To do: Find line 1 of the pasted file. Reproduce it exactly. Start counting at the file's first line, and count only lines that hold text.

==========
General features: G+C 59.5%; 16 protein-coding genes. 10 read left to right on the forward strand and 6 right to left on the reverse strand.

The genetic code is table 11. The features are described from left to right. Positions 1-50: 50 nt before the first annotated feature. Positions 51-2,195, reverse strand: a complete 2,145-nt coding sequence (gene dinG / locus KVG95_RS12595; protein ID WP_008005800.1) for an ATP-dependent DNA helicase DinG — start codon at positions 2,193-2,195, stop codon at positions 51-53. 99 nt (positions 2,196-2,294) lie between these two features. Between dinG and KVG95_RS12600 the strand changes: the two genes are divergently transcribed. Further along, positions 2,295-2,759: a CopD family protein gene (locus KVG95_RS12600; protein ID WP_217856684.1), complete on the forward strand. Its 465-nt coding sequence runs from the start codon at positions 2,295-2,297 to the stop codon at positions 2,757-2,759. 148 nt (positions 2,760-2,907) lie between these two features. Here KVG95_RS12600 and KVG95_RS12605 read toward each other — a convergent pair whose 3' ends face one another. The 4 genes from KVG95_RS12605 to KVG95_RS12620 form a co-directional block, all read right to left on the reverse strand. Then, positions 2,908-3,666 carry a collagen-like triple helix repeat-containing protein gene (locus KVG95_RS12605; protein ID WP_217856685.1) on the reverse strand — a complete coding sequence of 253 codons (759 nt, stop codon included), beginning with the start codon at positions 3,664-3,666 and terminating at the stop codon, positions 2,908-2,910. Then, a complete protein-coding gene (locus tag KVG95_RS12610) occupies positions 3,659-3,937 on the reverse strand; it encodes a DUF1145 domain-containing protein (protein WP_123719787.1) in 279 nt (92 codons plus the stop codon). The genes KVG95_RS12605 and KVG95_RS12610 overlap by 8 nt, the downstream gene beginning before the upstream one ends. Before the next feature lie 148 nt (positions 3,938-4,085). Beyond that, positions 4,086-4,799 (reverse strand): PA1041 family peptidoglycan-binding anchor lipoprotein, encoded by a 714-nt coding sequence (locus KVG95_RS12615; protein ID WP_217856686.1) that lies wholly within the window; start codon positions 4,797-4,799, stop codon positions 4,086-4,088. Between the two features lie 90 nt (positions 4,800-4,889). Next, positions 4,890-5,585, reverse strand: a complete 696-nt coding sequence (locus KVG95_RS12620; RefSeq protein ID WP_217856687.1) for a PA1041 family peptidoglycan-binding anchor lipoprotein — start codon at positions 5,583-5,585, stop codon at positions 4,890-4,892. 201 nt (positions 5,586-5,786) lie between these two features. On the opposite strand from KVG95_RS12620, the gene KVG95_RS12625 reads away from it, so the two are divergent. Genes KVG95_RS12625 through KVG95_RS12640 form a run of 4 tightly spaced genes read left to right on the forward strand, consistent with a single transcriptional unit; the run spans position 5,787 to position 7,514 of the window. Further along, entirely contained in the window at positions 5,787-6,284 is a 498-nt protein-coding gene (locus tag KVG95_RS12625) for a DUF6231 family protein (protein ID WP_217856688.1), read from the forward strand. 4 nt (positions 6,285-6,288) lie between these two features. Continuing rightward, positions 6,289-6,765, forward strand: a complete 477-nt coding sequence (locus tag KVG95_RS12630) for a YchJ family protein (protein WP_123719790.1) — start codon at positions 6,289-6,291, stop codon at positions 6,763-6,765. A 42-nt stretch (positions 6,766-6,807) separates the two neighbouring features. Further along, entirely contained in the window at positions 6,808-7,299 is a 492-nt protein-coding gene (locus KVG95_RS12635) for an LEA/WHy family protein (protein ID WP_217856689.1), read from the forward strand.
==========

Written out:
General features: G+C 59.5%; 16 protein-coding genes. 10 read left to right on the forward strand and 6 right to left on the reverse strand.